As a lesbian woman, I have witnessed many legislative changes in my adult life, each of which has cost me a great deal of stress. That stress is well-founded since, prior to 2013, nearly every law change negatively impacted gays & lesbians, as taxpayers, as well as people.  I write those two adjectives in that order since I am appalled that despite LGBTQ people paying our fair share of taxes (and some of us, far more than our share, as we don’t have kids that matriculate in the elementary and secondary schools systems on which we are otherwise taxed as homeowners), we have NOT enjoyed ‘fair’ representation. For example, until marriage for LGBTQ people was legalized in 2013, all of our ‘unused’ Social Security was surrendered back to the SS coffers at our deaths, unlike heterosexual couples whose surviving partner(s) received a share of the decedent’s Social Security payments for the rest of their lives! Additionally, LGBT taxpayers—even COUPLED LGBT folks–were forced into filing as Single Taxpayer, which carried far HIGHER effective tax rates on earned and unearned income, unlike heterosexual couples who could elect Married Filing Jointly, Married Filing Separately, and/or Head of Household—each of which levied far LOWER effective tax rates.  And there are FAR more examples of historic legislatively dictated financial inequality for LGBTers, which I’ll cover in future blogs.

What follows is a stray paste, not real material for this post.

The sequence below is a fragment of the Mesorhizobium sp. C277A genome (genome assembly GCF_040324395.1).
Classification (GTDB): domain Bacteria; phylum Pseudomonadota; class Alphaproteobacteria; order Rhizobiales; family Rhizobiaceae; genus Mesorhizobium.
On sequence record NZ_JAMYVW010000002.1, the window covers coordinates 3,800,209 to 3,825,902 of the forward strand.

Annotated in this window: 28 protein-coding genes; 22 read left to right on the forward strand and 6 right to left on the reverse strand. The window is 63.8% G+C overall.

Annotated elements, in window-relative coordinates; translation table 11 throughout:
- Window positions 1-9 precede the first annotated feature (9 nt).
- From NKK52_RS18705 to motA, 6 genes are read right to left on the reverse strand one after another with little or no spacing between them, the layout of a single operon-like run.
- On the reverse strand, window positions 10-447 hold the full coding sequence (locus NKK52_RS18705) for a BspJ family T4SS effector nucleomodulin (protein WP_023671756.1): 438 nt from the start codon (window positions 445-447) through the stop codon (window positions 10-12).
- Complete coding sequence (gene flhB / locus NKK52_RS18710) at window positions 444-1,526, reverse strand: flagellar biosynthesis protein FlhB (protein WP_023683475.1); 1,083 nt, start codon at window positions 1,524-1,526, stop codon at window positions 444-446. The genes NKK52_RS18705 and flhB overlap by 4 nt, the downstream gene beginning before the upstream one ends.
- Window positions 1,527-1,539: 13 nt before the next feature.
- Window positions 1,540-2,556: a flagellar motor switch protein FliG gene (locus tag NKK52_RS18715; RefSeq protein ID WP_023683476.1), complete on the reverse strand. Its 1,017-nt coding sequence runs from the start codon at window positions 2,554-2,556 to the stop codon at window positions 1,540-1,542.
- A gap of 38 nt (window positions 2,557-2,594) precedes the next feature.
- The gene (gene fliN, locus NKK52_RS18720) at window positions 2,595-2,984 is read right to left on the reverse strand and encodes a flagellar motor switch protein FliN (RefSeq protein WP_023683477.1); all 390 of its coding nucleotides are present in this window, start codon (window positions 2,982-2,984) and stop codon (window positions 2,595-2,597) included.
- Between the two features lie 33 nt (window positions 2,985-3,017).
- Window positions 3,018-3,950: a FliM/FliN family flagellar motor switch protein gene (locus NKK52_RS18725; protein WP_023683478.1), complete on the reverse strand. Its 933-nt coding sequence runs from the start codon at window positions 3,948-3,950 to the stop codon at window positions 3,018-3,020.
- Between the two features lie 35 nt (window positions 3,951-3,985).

The matter of how LGBTers have been treated as people is certainly not to be underrated, insomuch as far too many have been abused, bullied, murdered and otherwise disenfranchised in families, schools, and society at large, and that, too, will be covered in future blogs.

For today, however, as I attend the National Lesbian Gay Chamber of Commerce annual conference, I will focus upon the area of Estate Planning for Non-Traditional Taxpayers. Regardless of your wishes regarding what will happen with your assets, your children and/or your business if applicable, it is imperative that you clearly spell these out in writing!

Nothing is more poignant a memory then the historic and horrific Sharon Kowalski case in which Sharon was involved in a tragically serious car accident rendering her completely disabled:

Her family of birth exercised their legal right as ‘next-of-kin’ in the absence of any legal documentation deeming Karen as Sharon’s Medical Power of Attorney and prevented her long-term life partner, Karen Thompson, from seeing her.  Her birth family largely ignored Sharon and loosely organized her treatment such that her recovery was aborted with irreparable lifelong ramifications.

I can’t imagine that type of stress if I was healthy; I can only imagine how devastating Sharon’s life was, trapped in the hospital, not seeing Karen, despite Karen’s valiant efforts to the contrary. After years of legal battles and the expenditure of GROUPS of zeros, Karen won the right to see Sharon and effect caregiving instructions.

As a Grief Coach, and a person who has been present for so many dying folks, there’s nothing like death to bring out the worst biases, along with the ensuing horrific behaviors from family members. Horror stories include the surviving LGBT partner being evicted from their home, stripped of all personal belongings and/or disinherited financially.

So, aside from voting and perhaps campaigning and otherwise supporting candidates who ‘have our back’, we are basically passive in the face of such legislation. Yet HERE is where we can and must take an active role on behalf of ourselves, our partners, our families, and the charities we love.